Tyler likes to travel. Cecily doesn’t. But the long-haired cats didn’t have a choice in the matter when their owner, Carol Cassara, took a trip from San Francisco to Miami recently: The felines were flying along.
Cassara, a consultant now based in Tampa, Fla., sought the advice of a veterinarian before boarding. The animal doctor prescribed Valium for the kitties, but warned that there was a chance of an “adverse reaction.”
“On the flight, Cecily got more and more agitated, turning desperately around and around in her carrier, until it was clear that this was the adverse reaction the vet told us about,” Cassara remembers. The cat managed to squeeze out of her cage. “We went up and down the aisles, as passengers watched,” says Cassara. “It was like a tennis match.”
Finally she captured her pet when it wedged itself under a food cart. Cassara was so shaken by the ordeal that she swallowed the Valium that she’d reserved for the cat’s return flight.
Are pets and air travel compatible? About 8 percent of travelers said they’ve taken their animal companions with them on a trip during the last year, according to the Travel Industry Association of America.
Still, there’s a fair amount of friction between passengers and pets.
On a British Airways flight from London to Sydney late last year, a hamster broke out of his cage and prowled the cabin. Flight attendant Vitor Campos, who noticed it on the floor, was nipped on the finger when he reached down to retrieve it. The crew eventually cornered the furry runaway.
But by far the strangest case of animal misbehavior happened a few years ago, when Los Angeles socialite Marcelle Becker’s white Maltese dog, Dom Perignon, cut loose on an American Airlines flight from New York to Los Angeles.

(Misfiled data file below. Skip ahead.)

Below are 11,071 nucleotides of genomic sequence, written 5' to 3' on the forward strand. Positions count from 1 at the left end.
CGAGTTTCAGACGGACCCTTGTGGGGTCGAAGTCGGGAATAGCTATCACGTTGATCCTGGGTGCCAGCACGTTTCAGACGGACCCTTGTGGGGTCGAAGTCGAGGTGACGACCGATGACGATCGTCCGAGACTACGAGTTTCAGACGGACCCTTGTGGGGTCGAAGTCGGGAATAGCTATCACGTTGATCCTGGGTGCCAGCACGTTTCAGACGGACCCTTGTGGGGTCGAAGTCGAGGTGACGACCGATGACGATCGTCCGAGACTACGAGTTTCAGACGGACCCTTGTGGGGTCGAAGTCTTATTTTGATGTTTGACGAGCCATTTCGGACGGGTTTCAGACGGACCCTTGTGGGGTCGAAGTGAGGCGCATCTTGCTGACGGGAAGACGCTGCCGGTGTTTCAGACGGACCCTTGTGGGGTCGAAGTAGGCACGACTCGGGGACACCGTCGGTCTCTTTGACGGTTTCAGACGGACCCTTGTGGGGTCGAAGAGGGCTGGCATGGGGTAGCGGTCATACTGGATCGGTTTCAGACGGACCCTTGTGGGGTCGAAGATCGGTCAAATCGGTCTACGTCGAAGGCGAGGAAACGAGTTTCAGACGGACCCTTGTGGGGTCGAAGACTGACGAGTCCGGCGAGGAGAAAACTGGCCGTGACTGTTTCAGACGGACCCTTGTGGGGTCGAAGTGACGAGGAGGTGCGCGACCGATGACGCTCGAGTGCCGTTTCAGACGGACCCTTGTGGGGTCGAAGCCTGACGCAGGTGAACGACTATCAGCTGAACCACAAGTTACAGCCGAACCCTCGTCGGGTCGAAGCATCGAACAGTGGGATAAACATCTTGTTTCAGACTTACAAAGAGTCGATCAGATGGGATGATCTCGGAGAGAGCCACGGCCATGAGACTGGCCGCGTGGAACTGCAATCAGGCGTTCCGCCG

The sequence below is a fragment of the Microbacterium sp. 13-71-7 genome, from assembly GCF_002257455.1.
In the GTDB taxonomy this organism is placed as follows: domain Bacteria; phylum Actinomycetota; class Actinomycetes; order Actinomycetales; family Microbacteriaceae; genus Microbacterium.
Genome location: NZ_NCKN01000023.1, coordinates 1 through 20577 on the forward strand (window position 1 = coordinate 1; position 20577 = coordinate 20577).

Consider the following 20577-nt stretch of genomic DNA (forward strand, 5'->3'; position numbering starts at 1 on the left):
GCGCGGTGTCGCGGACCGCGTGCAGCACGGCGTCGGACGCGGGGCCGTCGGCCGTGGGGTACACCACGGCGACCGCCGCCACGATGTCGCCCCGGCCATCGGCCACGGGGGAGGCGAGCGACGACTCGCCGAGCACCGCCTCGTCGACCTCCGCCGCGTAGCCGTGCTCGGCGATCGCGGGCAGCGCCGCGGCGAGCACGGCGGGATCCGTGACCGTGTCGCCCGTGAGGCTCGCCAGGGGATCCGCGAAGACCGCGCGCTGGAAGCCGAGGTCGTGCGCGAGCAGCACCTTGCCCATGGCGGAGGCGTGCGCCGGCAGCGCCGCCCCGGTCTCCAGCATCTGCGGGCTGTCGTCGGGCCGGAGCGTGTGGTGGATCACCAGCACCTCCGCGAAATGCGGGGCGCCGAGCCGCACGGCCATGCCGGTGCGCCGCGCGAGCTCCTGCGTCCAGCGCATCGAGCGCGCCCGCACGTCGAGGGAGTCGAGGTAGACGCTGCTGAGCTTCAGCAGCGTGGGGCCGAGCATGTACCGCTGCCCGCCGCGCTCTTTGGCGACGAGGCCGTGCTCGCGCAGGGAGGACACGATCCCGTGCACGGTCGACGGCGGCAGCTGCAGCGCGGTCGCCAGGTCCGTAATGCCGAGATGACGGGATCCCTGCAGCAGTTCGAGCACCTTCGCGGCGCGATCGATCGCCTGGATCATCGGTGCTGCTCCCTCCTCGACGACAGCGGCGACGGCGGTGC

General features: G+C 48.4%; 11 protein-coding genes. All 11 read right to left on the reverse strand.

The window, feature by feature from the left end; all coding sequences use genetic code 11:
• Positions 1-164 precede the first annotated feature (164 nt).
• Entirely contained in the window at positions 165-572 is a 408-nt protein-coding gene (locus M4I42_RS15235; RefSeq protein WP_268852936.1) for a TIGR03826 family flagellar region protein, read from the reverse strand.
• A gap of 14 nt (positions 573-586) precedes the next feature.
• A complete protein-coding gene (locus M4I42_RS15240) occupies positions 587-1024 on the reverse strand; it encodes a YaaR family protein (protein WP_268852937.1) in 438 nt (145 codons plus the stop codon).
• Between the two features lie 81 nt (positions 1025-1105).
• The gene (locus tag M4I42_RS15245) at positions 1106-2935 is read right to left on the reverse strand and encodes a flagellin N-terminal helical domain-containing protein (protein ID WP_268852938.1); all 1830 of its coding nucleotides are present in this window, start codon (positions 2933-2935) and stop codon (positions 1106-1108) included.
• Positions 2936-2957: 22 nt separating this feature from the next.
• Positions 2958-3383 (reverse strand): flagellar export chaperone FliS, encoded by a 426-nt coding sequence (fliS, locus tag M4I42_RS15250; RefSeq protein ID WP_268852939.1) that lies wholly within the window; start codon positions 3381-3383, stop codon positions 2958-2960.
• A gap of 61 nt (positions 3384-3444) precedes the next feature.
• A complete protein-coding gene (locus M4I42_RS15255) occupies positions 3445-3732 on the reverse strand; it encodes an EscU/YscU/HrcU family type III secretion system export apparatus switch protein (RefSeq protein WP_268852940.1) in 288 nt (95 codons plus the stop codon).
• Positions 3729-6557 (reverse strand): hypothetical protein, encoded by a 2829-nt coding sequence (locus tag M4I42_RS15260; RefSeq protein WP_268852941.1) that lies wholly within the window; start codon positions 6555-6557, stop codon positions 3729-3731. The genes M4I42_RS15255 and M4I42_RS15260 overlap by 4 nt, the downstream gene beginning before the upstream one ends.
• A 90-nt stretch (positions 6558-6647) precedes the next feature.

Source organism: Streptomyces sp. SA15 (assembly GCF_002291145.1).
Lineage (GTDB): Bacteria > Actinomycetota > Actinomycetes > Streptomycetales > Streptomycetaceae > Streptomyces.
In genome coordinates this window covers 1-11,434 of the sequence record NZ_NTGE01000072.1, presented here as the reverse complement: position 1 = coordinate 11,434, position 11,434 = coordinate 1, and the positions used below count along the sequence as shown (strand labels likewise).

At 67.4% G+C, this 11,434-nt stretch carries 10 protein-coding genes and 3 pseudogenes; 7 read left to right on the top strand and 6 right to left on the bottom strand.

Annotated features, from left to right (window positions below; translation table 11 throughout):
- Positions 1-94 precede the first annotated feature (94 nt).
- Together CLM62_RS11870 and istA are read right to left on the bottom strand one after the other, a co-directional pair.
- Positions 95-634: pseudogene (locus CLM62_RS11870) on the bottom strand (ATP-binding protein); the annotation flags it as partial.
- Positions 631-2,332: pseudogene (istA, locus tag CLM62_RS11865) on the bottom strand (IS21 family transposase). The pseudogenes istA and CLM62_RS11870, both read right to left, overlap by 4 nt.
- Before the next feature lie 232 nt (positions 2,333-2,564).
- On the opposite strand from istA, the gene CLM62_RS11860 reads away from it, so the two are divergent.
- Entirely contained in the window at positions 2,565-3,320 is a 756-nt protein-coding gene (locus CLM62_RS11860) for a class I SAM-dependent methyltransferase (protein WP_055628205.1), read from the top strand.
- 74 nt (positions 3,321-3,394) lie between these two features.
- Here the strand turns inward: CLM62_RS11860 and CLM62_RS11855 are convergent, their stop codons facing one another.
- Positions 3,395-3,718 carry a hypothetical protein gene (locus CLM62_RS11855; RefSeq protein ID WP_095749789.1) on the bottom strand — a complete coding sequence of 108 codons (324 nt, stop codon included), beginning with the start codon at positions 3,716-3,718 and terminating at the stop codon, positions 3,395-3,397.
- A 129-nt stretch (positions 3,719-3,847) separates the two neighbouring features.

Becker contended that crew members kicked her and her 13-year-old pet while trying to return the canine to its kennel. American’s lawyers said the woman “threatened to kill everyone on board.” It all ended with the captain restraining Becker by tying her up with Dom Perignon’s leash. A Santa Monica Superior Court jury rejected Becker’s claims.
Even well-behaved pets can be troublesome. Julie Baker’s flight from Houston to Detroit on Continental, for example, went to the dogs when another passenger brought her mutt into the cabin.
“After take-off, she took her dog out of his carrier, wrapped him in a plaid blanket, and held him on her lap like a baby,” she recalls. “The only problem I had with this is that I’m highly allergic to animals and the lady sitting next to me said she was deathly allergic to dogs.”
Should pets go in the cargo hold? Probably not a good idea. Last summer, five guard dogs being shipped from Atlanta to South Carolina for training died from heat-related stress after thunderstorms kept their Delta Air Lines flight grounded on a steamy Hartsfield runway for more than an hour. The deaths prompted Delta to ban animals from its cargo holds on U.S. passenger flights until the fall.
And late last year, following the escape of a dog from an American Airlines plane at New York’s JFK airport, the American Society for the Prevention of Cruelty to Animals issued a warning that animals may not be safe in cargo holds of airplanes. Animal advocates claim the compartments expose animals to extreme heat, cold and deprive them of oxygen. They’re pushing for tougher laws on animal transport.
Some travelers believe pets have every right to fly with their owners. Anthony Bresenhan Kaye travels with his dog several times a year and has never had an incident. “Other passengers are usually quite happy to sit next to her when she’s on my lap or near her when she’s under the seat,” he told me. “In many cases, the vast majority of the other passengers never knew that there was a puppy on the plane.”
While I certainly can understand that some pets are well-mannered, it’s also obvious that many others aren’t. The frightened creatures force their way out of their kennels and exacerbate an already unpleasant travel experience for most of us.
Most pets clearly don’t belong in the passenger cabin.